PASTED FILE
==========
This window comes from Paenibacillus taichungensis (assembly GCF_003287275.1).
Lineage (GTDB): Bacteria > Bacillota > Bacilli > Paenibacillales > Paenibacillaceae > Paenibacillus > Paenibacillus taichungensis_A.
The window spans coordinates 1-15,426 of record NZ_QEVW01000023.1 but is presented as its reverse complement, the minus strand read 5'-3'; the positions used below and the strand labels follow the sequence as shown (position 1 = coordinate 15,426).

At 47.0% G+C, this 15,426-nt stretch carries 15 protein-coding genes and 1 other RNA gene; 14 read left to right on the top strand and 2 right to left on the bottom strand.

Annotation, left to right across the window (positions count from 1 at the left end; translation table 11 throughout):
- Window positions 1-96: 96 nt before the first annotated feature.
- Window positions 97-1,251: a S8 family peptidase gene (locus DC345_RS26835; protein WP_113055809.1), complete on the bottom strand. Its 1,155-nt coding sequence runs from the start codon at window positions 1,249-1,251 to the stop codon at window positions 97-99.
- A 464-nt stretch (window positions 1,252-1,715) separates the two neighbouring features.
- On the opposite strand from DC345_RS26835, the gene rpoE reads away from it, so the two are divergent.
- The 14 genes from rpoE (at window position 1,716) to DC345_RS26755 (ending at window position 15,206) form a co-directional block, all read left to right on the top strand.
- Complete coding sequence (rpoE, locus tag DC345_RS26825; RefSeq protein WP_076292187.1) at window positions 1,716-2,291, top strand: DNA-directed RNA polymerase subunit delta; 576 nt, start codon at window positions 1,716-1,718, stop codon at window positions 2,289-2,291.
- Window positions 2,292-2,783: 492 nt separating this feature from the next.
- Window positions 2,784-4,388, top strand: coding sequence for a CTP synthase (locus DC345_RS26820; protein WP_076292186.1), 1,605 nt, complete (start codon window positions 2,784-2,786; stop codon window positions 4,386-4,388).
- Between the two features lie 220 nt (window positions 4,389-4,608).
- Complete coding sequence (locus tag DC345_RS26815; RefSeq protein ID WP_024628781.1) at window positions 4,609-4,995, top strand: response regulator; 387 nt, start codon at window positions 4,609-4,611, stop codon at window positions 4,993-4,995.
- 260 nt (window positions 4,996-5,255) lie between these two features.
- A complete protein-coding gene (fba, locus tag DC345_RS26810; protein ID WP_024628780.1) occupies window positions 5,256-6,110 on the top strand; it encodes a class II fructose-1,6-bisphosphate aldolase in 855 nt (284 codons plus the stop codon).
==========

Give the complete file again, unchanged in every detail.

This window comes from Paenibacillus taichungensis (assembly GCF_003287275.1).
Lineage (GTDB): Bacteria > Bacillota > Bacilli > Paenibacillales > Paenibacillaceae > Paenibacillus > Paenibacillus taichungensis_A.
The window spans coordinates 1-15,426 of record NZ_QEVW01000023.1 but is presented as its reverse complement, the minus strand read 5'-3'; the positions used below and the strand labels follow the sequence as shown (position 1 = coordinate 15,426).

At 47.0% G+C, this 15,426-nt stretch carries 15 protein-coding genes and 1 other RNA gene; 14 read left to right on the top strand and 2 right to left on the bottom strand.

Annotation, left to right across the window (positions count from 1 at the left end; translation table 11 throughout):
- Window positions 1-96: 96 nt before the first annotated feature.
- Window positions 97-1,251: a S8 family peptidase gene (locus DC345_RS26835; protein WP_113055809.1), complete on the bottom strand. Its 1,155-nt coding sequence runs from the start codon at window positions 1,249-1,251 to the stop codon at window positions 97-99.
- A 464-nt stretch (window positions 1,252-1,715) separates the two neighbouring features.
- On the opposite strand from DC345_RS26835, the gene rpoE reads away from it, so the two are divergent.
- The 14 genes from rpoE (at window position 1,716) to DC345_RS26755 (ending at window position 15,206) form a co-directional block, all read left to right on the top strand.
- Complete coding sequence (rpoE, locus tag DC345_RS26825; RefSeq protein WP_076292187.1) at window positions 1,716-2,291, top strand: DNA-directed RNA polymerase subunit delta; 576 nt, start codon at window positions 1,716-1,718, stop codon at window positions 2,289-2,291.
- Window positions 2,292-2,783: 492 nt separating this feature from the next.
- Window positions 2,784-4,388, top strand: coding sequence for a CTP synthase (locus DC345_RS26820; protein WP_076292186.1), 1,605 nt, complete (start codon window positions 2,784-2,786; stop codon window positions 4,386-4,388).
- Between the two features lie 220 nt (window positions 4,389-4,608).
- Complete coding sequence (locus tag DC345_RS26815; RefSeq protein ID WP_024628781.1) at window positions 4,609-4,995, top strand: response regulator; 387 nt, start codon at window positions 4,609-4,611, stop codon at window positions 4,993-4,995.
- 260 nt (window positions 4,996-5,255) lie between these two features.
- A complete protein-coding gene (fba, locus tag DC345_RS26810; protein ID WP_024628780.1) occupies window positions 5,256-6,110 on the top strand; it encodes a class II fructose-1,6-bisphosphate aldolase in 855 nt (284 codons plus the stop codon).